All remaining live wild boar in the infected area with African Swine Fever in southern Belgium will be shot over the next weeks and months. That was decided by the government of Wallonia, the southern part of Belgium.
African Swine Fever (ASF) has been around in the southern Belgian province of Luxembourg, part of Wallonia, since September 2018. Ever since, following European legislation, the infected area has been locked off as much as possible, monitoring was intensified and dead wild boar have been removed immediately to avoid further spread.
René Collin, minister of e.g. Agriculture, Nature and Forestry in the Walloon government, stated that the entire wild boar population of the so-called Zone II (the infected zone) will have to be shot. This will be done by the authorities’ own forest rangers, as officially the hunting season will only start by 1 July. In Zone I, which is an intensified observation zone surrounding the infected zone, all hunters will be allowed access.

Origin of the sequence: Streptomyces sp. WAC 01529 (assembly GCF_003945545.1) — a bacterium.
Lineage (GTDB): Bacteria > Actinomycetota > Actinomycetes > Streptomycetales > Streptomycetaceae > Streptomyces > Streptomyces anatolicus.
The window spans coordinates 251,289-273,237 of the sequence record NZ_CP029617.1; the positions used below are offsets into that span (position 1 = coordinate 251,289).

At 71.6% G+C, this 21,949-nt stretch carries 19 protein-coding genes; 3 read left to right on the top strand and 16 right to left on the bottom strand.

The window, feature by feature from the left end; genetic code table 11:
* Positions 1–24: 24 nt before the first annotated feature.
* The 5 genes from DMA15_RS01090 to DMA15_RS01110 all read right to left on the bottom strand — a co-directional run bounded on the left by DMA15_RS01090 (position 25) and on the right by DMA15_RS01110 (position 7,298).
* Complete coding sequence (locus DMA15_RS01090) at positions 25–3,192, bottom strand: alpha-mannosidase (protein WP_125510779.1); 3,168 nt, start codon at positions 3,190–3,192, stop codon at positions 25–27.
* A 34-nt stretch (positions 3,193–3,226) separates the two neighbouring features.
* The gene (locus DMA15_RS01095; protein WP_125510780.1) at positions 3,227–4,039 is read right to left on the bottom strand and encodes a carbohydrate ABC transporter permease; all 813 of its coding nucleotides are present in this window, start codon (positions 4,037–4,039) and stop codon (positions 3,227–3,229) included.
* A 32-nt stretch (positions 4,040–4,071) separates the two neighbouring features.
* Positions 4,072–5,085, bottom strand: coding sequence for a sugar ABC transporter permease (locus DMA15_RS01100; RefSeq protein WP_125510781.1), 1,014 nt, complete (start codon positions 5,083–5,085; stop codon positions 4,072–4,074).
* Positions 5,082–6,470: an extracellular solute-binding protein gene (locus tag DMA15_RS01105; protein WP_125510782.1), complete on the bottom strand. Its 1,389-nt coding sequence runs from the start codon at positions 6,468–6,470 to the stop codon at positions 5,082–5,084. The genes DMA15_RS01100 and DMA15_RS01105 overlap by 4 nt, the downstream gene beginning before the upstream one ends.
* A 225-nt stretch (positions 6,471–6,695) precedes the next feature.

In recent weeks and months, the number of reports to the World Organisation for Animal Health (OIE) has steadily been reducing. Last week, 6 wild boar were found infected, which fits into the pattern since 1 April of on average 10 reports per week. At the beginning of March, reporting reached its zenith with 67 reports in one week. In total, 821 wild boar were found positive for ASF since September 2019, according to OIE data.
Since 6 April, the general public has been allowed back into the 16,000 ha large infected area for recreational purposes. This was a development that was not applauded by the pig producing community in Flanders, the northern part of Belgium where the vast majority of the country’s pig industry is located.
The general public was asked, however, to prepare properly and comply with hygiene advices, like e.g. stick to paths, not bring any meat products, dispose of garbage in bins, and cleanse bike wheels and shoes properly after a visit.
Read more about pig health in the Pig Progress
It is unclear how ASF entered Belgium, but since it is a stand-alone area in Europe, the thing that is clear is that human behaviour caused its spread. The most often heard theory is that the virus brought in with illegal wild boar transports from Eastern Europe for trophy hunting purposes.
So far, the Czech Republic has been the only country in recent years to have eradicated the virus. There an approach of containment within a certain zone, followed by controlled culling of the entire population proved to be effective. The Czech Republic was officially declared free from ASF in February 2018, with in total 221 wild boar having died of the virus.
How was ASF eradicated from the Czech Republic? Here is how that went